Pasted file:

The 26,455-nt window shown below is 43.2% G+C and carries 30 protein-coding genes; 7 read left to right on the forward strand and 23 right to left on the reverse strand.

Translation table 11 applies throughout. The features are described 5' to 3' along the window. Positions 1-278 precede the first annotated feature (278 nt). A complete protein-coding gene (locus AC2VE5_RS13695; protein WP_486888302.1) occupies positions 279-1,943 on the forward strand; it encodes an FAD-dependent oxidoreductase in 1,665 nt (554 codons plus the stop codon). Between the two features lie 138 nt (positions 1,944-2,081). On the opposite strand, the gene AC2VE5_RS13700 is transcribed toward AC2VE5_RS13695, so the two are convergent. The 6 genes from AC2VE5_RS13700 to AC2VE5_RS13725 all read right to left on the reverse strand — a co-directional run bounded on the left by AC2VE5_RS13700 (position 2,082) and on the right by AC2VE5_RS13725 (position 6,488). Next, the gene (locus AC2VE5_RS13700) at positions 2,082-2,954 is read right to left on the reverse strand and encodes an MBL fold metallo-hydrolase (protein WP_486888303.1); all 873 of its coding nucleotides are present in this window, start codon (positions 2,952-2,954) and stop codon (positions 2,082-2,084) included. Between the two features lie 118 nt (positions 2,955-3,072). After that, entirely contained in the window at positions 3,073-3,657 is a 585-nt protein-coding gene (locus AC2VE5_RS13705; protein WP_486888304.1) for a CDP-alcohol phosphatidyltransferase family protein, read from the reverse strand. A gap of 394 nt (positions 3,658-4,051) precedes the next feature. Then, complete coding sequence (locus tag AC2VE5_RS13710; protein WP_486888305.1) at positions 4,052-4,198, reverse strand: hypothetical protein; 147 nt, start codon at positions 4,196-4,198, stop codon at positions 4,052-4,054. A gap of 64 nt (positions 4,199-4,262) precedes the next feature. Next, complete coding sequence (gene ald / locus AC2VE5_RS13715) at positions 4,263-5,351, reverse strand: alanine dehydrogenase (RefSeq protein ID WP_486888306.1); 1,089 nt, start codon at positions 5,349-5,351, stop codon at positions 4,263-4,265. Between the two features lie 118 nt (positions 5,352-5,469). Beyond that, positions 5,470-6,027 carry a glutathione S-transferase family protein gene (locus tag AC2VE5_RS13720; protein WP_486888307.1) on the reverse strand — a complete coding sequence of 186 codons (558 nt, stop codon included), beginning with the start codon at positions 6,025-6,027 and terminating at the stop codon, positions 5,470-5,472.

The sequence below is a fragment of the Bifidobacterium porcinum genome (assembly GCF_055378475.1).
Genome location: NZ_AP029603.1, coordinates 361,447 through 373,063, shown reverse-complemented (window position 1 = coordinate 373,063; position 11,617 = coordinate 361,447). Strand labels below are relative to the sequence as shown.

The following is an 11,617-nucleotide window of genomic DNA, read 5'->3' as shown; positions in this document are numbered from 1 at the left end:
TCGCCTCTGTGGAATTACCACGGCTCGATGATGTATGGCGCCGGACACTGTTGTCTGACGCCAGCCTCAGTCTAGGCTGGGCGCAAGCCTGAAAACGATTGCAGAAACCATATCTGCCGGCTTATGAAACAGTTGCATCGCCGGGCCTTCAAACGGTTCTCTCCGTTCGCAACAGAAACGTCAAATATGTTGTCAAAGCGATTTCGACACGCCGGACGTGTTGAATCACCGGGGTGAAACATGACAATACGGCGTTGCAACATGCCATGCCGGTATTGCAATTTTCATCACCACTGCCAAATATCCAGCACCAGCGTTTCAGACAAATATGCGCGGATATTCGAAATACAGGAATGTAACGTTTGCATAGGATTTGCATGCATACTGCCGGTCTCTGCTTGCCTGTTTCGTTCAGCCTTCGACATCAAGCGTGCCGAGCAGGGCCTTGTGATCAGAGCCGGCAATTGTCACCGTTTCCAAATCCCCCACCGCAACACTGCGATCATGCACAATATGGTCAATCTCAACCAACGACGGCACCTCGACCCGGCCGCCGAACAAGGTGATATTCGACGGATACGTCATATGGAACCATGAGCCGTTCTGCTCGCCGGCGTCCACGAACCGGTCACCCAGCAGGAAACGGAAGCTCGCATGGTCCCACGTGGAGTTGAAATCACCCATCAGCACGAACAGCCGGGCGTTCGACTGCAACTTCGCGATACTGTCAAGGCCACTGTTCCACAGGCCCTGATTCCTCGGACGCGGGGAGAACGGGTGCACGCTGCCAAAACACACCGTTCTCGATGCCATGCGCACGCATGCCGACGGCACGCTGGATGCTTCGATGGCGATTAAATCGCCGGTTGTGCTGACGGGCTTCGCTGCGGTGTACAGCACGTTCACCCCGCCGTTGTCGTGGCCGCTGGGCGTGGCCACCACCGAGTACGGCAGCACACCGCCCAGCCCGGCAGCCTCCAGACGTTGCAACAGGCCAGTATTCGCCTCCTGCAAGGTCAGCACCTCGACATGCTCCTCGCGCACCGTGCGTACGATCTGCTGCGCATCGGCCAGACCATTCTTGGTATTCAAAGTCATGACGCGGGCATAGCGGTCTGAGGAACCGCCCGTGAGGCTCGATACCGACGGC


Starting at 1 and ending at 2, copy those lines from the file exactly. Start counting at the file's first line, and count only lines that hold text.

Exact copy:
The 26,455-nt window shown below is 43.2% G+C and carries 30 protein-coding genes; 7 read left to right on the forward strand and 23 right to left on the reverse strand.

Translation table 11 applies throughout. The features are described 5' to 3' along the window. Positions 1-278 precede the first annotated feature (278 nt). A complete protein-coding gene (locus AC2VE5_RS13695; protein WP_486888302.1) occupies positions 279-1,943 on the forward strand; it encodes an FAD-dependent oxidoreductase in 1,665 nt (554 codons plus the stop codon). Between the two features lie 138 nt (positions 1,944-2,081). On the opposite strand, the gene AC2VE5_RS13700 is transcribed toward AC2VE5_RS13695, so the two are convergent. The 6 genes from AC2VE5_RS13700 to AC2VE5_RS13725 all read right to left on the reverse strand — a co-directional run bounded on the left by AC2VE5_RS13700 (position 2,082) and on the right by AC2VE5_RS13725 (position 6,488). Next, the gene (locus AC2VE5_RS13700) at positions 2,082-2,954 is read right to left on the reverse strand and encodes an MBL fold metallo-hydrolase (protein WP_486888303.1); all 873 of its coding nucleotides are present in this window, start codon (positions 2,952-2,954) and stop codon (positions 2,082-2,084) included. Between the two features lie 118 nt (positions 2,955-3,072). After that, entirely contained in the window at positions 3,073-3,657 is a 585-nt protein-coding gene (locus AC2VE5_RS13705; protein WP_486888304.1) for a CDP-alcohol phosphatidyltransferase family protein, read from the reverse strand. A gap of 394 nt (positions 3,658-4,051) precedes the next feature. Then, complete coding sequence (locus tag AC2VE5_RS13710; protein WP_486888305.1) at positions 4,052-4,198, reverse strand: hypothetical protein; 147 nt, start codon at positions 4,196-4,198, stop codon at positions 4,052-4,054. A gap of 64 nt (positions 4,199-4,262) precedes the next feature. Next, complete coding sequence (gene ald / locus AC2VE5_RS13715) at positions 4,263-5,351, reverse strand: alanine dehydrogenase (RefSeq protein ID WP_486888306.1); 1,089 nt, start codon at positions 5,349-5,351, stop codon at positions 4,263-4,265. Between the two features lie 118 nt (positions 5,352-5,469). Beyond that, positions 5,470-6,027 carry a glutathione S-transferase family protein gene (locus tag AC2VE5_RS13720; protein WP_486888307.1) on the reverse strand — a complete coding sequence of 186 codons (558 nt, stop codon included), beginning with the start codon at positions 6,025-6,027 and terminating at the stop codon, positions 5,470-5,472.